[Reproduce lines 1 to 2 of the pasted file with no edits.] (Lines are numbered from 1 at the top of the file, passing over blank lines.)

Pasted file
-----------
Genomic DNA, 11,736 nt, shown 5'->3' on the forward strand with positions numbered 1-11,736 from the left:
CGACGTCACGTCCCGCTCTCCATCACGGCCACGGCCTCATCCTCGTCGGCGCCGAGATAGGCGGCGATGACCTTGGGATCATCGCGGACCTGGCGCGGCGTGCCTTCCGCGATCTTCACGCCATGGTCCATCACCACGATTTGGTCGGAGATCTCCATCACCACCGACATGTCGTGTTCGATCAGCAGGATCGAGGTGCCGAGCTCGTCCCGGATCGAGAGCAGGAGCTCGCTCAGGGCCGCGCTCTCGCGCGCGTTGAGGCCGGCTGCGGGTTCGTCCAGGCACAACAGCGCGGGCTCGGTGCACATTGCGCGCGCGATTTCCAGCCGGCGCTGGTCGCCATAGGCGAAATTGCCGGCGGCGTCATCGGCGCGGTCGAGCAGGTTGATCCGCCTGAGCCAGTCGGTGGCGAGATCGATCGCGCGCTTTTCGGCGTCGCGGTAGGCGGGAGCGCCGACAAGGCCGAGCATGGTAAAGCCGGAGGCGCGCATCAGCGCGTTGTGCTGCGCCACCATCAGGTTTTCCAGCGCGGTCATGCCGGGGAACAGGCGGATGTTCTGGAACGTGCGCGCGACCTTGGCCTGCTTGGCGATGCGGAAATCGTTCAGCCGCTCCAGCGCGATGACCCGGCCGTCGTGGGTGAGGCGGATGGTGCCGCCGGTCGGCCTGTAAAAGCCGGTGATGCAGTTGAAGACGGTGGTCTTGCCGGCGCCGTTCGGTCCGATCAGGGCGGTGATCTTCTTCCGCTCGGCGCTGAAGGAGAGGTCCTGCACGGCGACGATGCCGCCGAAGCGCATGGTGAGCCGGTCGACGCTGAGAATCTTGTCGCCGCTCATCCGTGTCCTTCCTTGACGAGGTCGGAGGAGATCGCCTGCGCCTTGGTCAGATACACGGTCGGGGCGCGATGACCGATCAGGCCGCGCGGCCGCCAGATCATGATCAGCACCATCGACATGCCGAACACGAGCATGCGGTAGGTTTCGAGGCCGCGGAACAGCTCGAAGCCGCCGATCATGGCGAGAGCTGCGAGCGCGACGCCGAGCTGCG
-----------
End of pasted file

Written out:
Genomic DNA, 11,736 nt, shown 5'->3' on the forward strand with positions numbered 1-11,736 from the left:
CGACGTCACGTCCCGCTCTCCATCACGGCCACGGCCTCATCCTCGTCGGCGCCGAGATAGGCGGCGATGACCTTGGGATCATCGCGGACCTGGCGCGGCGTGCCTTCCGCGATCTTCACGCCATGGTCCATCACCACGATTTGGTCGGAGATCTCCATCACCACCGACATGTCGTGTTCGATCAGCAGGATCGAGGTGCCGAGCTCGTCCCGGATCGAGAGCAGGAGCTCGCTCAGGGCCGCGCTCTCGCGCGCGTTGAGGCCGGCTGCGGGTTCGTCCAGGCACAACAGCGCGGGCTCGGTGCACATTGCGCGCGCGATTTCCAGCCGGCGCTGGTCGCCATAGGCGAAATTGCCGGCGGCGTCATCGGCGCGGTCGAGCAGGTTGATCCGCCTGAGCCAGTCGGTGGCGAGATCGATCGCGCGCTTTTCGGCGTCGCGGTAGGCGGGAGCGCCGACAAGGCCGAGCATGGTAAAGCCGGAGGCGCGCATCAGCGCGTTGTGCTGCGCCACCATCAGGTTTTCCAGCGCGGTCATGCCGGGGAACAGGCGGATGTTCTGGAACGTGCGCGCGACCTTGGCCTGCTTGGCGATGCGGAAATCGTTCAGCCGCTCCAGCGCGATGACCCGGCCGTCGTGGGTGAGGCGGATGGTGCCGCCGGTCGGCCTGTAAAAGCCGGTGATGCAGTTGAAGACGGTGGTCTTGCCGGCGCCGTTCGGTCCGATCAGGGCGGTGATCTTCTTCCGCTCGGCGCTGAAGGAGAGGTCCTGCACGGCGACGATGCCGCCGAAGCGCATGGTGAGCCGGTCGACGCTGAGAATCTTGTCGCCGCTCATCCGTGTCCTTCCTTGACGAGGTCGGAGGAGATCGCCTGCGCCTTGGTCAGATACACGGTCGGGGCGCGATGACCGATCAGGCCGCGCGGCCGCCAGATCATGATCAGCACCATCGACATGCCGAACACGAGCATGCGGTAGGTTTCGAGGCCGCGGAACAGCTCGAAGCCGCCGATCATGGCGAGAGCTGCGAGCGCGACGCCGAGCTGCG